Furthermore, the hearing record reflects that the student would not be able to receive meaningful educational benefits in a general education ICT class during the 2011-12 school year, as the parents request.[9]  Although the parents assert that the student received passing grades in his ninth grade ICT English class and did "relatively well on the objective tests," both of his ICT English teachers testified that the student's work was not at a level which justified a passing grade, that he received a passing grade because of his work and effort, and that he was not making a satisfactory amount of educational progress, meeting classroom expectations, and was below grade-level, notwithstanding the supports provided in the IEP for the 2010-11 school year (Tr. pp. 45, 52, 115-16, 118, 120-21, 125-26, 138-39, 143, 156-57, 190, 202-03, 214, 220; see Dist. Exs. 5; 7 at pp. 1-3).

            With respect to the possible negative effects of the inclusion of the student in a tenth grade ICT class for English on the education of the other students in the class, I agree with the impartial hearing officer that there is "little likelihood of negative educational effect" on the student's nondisabled classmates if he were placed in a general education setting for the 2011-12 school year (IHO Decision at p. 10).  While the hearing record indicates that the placement of the student with general education students in his ninth grade ICT English class resulted in some frustration and irritation (see Tr. pp. 106-07, 153, 208, 215; Dist. Ex. 4 at p. 8), the hearing record does not show that the student's placement in a class with general education students would have been "so disruptive" to the classroom "that the education of other students [would be] significantly impaired" or that the teachers' efforts to educate the student in such a placement would result in a situation where the other students were ignored or the rest of the class suffered (Oberti, 995 F.2d at 1217; Greer, 950 F.2d 688, 697 [11th Cir. 1991); Daniel R.R. 874 F.2d at 1049-50).  In this case, however, in light of the discussion above, I find that overall, the student cannot be educated satisfactorily in a general education classroom with the use of supplementary aids and services.  Moreover, the June 2011 IEP provided for the student to be enrolled in general education ICT classes for social studies and science, and participate in a regular physical education program during the 2011-12 school year (Dist. Exs. 4 at pp. 11, 16).

            Based on the foregoing, I concur with the impartial hearing officer that based on the information in the hearing record, the recommended special class placement of the student in English for the 2011-12 school year was an appropriate educational setting, which was reasonably calculated to provide the student with meaningful educational benefits in the LRE (see Mrs. B., 103 F.3d at 1120; see also Rowley, 458 U.S. at 192).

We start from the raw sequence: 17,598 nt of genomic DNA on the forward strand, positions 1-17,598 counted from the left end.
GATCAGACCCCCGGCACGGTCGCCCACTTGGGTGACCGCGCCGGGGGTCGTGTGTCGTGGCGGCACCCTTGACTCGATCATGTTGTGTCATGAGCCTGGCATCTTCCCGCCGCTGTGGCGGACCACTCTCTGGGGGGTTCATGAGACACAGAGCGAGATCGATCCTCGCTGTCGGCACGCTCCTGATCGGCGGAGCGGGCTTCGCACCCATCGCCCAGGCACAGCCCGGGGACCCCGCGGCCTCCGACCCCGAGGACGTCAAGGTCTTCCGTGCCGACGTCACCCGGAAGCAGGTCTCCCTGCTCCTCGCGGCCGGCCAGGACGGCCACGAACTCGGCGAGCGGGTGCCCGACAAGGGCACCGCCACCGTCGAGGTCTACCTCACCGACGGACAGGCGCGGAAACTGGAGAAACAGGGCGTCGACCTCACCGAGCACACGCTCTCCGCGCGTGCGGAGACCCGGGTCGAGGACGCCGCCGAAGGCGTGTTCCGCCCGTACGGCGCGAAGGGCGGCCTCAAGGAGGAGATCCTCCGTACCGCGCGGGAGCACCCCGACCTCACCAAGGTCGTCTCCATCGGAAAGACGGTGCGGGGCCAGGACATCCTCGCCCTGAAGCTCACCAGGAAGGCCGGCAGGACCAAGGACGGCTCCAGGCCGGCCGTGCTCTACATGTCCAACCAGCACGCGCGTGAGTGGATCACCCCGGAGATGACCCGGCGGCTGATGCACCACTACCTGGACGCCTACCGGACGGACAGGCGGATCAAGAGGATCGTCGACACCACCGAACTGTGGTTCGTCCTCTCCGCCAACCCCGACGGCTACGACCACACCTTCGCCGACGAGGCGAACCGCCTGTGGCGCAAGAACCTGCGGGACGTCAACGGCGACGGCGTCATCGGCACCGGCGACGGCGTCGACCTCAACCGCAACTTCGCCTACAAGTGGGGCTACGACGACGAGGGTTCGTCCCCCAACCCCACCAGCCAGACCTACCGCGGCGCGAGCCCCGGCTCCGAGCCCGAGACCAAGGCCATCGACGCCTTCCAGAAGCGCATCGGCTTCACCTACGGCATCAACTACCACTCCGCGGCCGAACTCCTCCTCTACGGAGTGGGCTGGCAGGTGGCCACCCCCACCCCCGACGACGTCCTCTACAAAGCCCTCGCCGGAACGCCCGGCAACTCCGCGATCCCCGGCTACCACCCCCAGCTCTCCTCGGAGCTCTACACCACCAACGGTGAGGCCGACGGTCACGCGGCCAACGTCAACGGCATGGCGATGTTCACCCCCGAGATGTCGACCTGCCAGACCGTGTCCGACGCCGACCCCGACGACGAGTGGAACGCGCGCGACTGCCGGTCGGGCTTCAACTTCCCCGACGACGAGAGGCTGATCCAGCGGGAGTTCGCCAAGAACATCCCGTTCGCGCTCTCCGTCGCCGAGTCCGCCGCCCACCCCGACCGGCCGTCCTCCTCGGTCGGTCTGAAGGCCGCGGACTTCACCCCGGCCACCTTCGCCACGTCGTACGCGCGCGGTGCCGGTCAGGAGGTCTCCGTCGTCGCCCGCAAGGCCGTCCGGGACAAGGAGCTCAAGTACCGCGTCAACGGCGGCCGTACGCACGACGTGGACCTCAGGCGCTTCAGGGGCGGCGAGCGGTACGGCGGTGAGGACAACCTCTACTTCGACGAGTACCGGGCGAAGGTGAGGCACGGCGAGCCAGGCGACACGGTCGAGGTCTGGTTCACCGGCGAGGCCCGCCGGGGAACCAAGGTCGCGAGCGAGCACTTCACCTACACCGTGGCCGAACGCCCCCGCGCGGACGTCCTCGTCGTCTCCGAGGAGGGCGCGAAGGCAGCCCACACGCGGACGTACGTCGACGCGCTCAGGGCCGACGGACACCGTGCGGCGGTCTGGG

Conclusion

            Based on the above, I find that the hearing record supports the impartial hearing officer's determination that the district's recommendation in the June 2011 IEP that the student be placed in a 15:1 special class for English for the 2011-12 school year was designed to confer educational benefits to the student in the LRE (20 U.S.C. § 1412[a][5][A]; 34 C.F.R. §§ 300.114[a][2][i], 300.116[a][2]; 8 NYCRR 200.1[cc], 200.6[a][1]; see Newington, 546 F.3d 111).

I have considered the parties' other contentions and find that I need not address them in light of my determinations herein.

            THE APPEAL IS DISMISSED.

 

[1] "Integrated co-teaching services," means "the provision of specially designed instruction and academic instruction provided to a group of students with disabilities and nondisabled students" (8 NYCRR 200.6[g]).  School personnel assigned to an integrated co-teaching class shall minimally include a special education teacher and a regular education teacher (8 NYCRR 200.6[g][2]).  The Office of Vocational and Educational Services for Individuals with Disabilities (VESID) issued an April 2008 guidance document entitled "Continuum of Special Education Services for School-Age Students with Disabilities," which further describes integrated co-teaching services (see http://www.vesid.nysed.gov/specialed/publications/policy/schoolagecontinuum.pdf).  The terms "ICT", and "co-taught" are used interchangeably in the hearing record to describe the student's program for the 2010-11 school year.  For consistency within this decision, I will use the term ICT.

[2] Pursuant to pendency, the student has continued in an ICT class for tenth grade English (see Tr. p. 255).

[3] The November 24, 2009 CSE increased the frequency of the student's 15:1+1 special class for "core support" as the CSE believed that the student needed such additional support to be successful in his "co-taught" classes (Dist. Ex. 13 at pp. 1, 11).

[4] The CSE previously met on May 5, 2011 (Dist. Ex. 6).

[5] Although the impartial hearing officer states in her decision that the parties held a prehearing conference on July 25, 2011 (IHO Decision at p. 1), no record of the conference appears in the hearing record.  I remind the impartial hearing officer of her obligation to enter a transcript or summary of the prehearing conference into the hearing record (8 NYCRR 200.5[j][3][xi]).

[6] There is no additional evidence to consider as neither party submitted any evidence with their pleadings.